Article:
NHS fails to maintain life-saving equipment

Maintenance on items such as defibrillators, heart monitors, infusion pumps and drips has been questioned. Picture: Paul Parke
Maintenance on items such as defibrillators, heart monitors, infusion pumps and drips has been questioned. Picture: Paul Parke
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PATIENTS across the Lothians are being treated with thousands of pieces of hospital equipment that have not been properly maintained, it has emerged.

An internal NHS Lothian audit revealed that potentially life-saving tools such as defibrillators and heart monitors were still in use up to three years after they had been due to be serviced.

The probe into medical equipment also found that basic information on devices was often not held on databases as it should have been and that up to 20 per cent of equipment was not found during inspections.

The NHS Lothian team, whose findings were made public through the Freedom of Information Act, warned that not maintaining equipment increased the risk that it may not work safely or effectively, while patient groups said lives could be put at risk.

Health bosses said action had been taken following the probe and equipment was always checked before it was used.

MSP and Conservative health spokesman Jackson Carlaw said it was clear there had been an issue for “very many years” and NHS Lothian needed to “get a grip” of the problem.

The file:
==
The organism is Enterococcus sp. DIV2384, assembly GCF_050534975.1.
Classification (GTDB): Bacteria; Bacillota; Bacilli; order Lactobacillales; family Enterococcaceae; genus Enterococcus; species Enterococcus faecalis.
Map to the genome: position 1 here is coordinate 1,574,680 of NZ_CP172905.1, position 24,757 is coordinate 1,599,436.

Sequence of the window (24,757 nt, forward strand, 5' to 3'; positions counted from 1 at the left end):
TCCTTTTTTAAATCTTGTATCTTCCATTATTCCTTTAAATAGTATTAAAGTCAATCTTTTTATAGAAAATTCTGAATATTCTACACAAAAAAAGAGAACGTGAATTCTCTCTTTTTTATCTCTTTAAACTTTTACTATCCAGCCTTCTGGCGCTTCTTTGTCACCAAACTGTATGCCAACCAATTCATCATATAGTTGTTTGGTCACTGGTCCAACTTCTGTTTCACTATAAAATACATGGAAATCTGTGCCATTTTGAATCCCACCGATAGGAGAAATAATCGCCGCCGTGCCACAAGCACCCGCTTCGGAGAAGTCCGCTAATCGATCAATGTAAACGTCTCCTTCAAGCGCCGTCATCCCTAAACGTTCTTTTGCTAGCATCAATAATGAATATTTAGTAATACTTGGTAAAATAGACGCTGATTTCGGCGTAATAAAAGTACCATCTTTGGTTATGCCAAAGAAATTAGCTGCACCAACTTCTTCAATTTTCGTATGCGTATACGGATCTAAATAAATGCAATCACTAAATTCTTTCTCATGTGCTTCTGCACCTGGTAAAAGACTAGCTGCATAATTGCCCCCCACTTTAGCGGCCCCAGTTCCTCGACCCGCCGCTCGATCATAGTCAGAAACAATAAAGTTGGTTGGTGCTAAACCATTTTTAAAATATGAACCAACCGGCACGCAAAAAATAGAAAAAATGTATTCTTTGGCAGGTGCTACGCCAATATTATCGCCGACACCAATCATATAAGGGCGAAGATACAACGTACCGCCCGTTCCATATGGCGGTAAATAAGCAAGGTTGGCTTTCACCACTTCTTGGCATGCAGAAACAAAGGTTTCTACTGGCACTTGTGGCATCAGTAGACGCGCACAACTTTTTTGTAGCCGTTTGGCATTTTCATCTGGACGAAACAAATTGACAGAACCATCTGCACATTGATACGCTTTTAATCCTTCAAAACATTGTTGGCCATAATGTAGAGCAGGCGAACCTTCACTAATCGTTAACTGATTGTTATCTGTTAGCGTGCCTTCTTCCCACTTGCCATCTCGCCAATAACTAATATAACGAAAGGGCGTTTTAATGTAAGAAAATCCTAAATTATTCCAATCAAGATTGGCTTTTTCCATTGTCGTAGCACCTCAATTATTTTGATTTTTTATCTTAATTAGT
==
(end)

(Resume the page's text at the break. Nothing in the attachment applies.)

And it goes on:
He added: “It’s incredible to think swathes of equipment are effectively made ageless because records haven’t been kept. You wouldn’t see this practice replicated in many private-sector industries, so there’s no excuse for it to be this common within our NHS.”

The audit found that of more than 16,000 items for which maintenance dates were recorded, 3500 had not been serviced on time. Of those, more than half were more than three months overdue, and on average checks were 13 months late. One piece of kit was found to be 39 months overdue for a service.

Records showed that the last date that equipment was serviced was missing 11 per cent of the time, while expected replacement dates were missing in a quarter of cases.

In the summer of 2011, it was reported that a reporting function for equipment in a computer system was not working properly but the fault had not been fixed more than 18 months after it was flagged up with the software developer.

Margaret Watt, chair of the Scotland Patients Association, said the revelations were “absolutely appalling”.

“Each piece of equipment that isn’t properly maintained is a potential disaster for a patient,” she said.

“People’s lives depend on these machines and the health board should be on top of every single piece of equipment. It’s absolutely shocking.”

Dr David Farquharson, NHS Lothian’s medical director, admitted there were areas where the health board could do better.

He added: “I would like to reassure patients and the public that our clinical staff are required to check all equipment before it is used.

“What this report has highlighted is that there are improvements that can be made in our administration and recording of maintenance of these smaller pieces of equipment which are mostly mobile and move with patients between wards and 
departments.

“Our internal audit process is designed to look at potential risks and to identify areas for improvement.

“This audit report made a number of recommendations to improve our processes and these are now being ­implemented.”